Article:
How to: prune climbing roses
The first thing to know about pruning climbing roses is not to do it in winter when you do your other roses.
If you do you’ll inadvertently cut off all this year’s flowers! Instead, wait until after they flower in spring. Follow our tips for brilliant results.
Don't prune them in winter!
The secret to success is to train and prune the rose so as to encourage side shoots, called laterals, as these are the shoots that produce flowers. To do this, train the main canes of the rose horizontally or diagonally rather than straight up their support. The more horizontal the main cane, the more laterals - and hence more flowers - the rose will produce. This creates more of a spiral effect around a column or tripod and more of a ladder effect or open fan on a wall. As you are training your rose, feel free to remove wayward growth whenever necessary to maintain the form of the plant.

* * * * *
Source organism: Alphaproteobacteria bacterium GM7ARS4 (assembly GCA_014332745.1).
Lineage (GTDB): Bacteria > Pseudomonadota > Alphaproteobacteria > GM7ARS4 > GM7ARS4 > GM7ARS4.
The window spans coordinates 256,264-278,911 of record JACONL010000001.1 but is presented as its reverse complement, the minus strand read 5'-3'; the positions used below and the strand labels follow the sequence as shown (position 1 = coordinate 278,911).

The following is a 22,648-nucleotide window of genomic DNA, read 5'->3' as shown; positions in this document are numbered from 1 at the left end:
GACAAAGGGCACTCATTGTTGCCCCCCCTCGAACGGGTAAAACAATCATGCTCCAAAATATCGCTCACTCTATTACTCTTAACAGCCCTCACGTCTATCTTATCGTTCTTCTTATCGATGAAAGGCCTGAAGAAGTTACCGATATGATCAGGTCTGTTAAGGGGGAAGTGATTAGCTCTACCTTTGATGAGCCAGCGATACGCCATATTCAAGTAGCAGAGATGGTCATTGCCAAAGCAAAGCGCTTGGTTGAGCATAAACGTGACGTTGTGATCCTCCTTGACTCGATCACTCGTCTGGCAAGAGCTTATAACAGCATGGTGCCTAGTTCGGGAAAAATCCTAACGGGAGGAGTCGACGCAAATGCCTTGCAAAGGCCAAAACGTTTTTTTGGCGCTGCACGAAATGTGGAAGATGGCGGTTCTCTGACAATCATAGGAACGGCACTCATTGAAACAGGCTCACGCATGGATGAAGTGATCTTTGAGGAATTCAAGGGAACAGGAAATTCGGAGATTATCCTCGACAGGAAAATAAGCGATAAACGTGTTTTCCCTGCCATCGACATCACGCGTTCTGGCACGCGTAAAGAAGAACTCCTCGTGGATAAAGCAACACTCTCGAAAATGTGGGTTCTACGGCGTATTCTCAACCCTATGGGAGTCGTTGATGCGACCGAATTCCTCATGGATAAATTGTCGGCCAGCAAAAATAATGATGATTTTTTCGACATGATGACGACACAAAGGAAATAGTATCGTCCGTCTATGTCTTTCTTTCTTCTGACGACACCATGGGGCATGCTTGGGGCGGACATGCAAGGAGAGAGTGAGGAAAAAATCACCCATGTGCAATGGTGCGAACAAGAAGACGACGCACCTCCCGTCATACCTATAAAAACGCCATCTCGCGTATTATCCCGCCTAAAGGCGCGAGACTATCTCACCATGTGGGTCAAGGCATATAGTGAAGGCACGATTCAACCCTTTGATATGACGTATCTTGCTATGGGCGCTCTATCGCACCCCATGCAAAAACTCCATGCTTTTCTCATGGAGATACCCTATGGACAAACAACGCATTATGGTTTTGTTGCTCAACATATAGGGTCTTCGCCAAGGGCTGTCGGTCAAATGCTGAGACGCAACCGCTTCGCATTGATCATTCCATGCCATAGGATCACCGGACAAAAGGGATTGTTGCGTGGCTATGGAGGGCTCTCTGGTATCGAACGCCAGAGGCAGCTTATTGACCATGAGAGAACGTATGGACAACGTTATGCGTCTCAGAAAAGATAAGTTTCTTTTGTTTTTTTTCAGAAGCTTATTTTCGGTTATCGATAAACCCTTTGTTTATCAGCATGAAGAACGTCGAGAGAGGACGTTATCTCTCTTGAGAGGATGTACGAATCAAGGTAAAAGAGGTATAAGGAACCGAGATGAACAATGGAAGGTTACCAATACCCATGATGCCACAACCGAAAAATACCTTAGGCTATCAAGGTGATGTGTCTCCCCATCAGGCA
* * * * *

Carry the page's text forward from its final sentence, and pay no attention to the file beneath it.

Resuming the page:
Hold off pruning climbing roses for a few years after planting. Instead allow the plants to get into a rhythm of flowering. Observe this pattern and get to know your rose. After a few years, and after spring flowering, prune the laterals (these are the small side-stems that flower) back to a solid framework.
Every few years remove the oldest cane at the base and allow a new water shoot to replace it. Because it’s important to renew the plant like this, it’s best to tie or clip the canes to the support, rather than weave them in: tied canes are easier to remove than woven ones.
Prune them after spring flowering has finished.
About this articleDate: 23 August 2017 Author: Robin Powell
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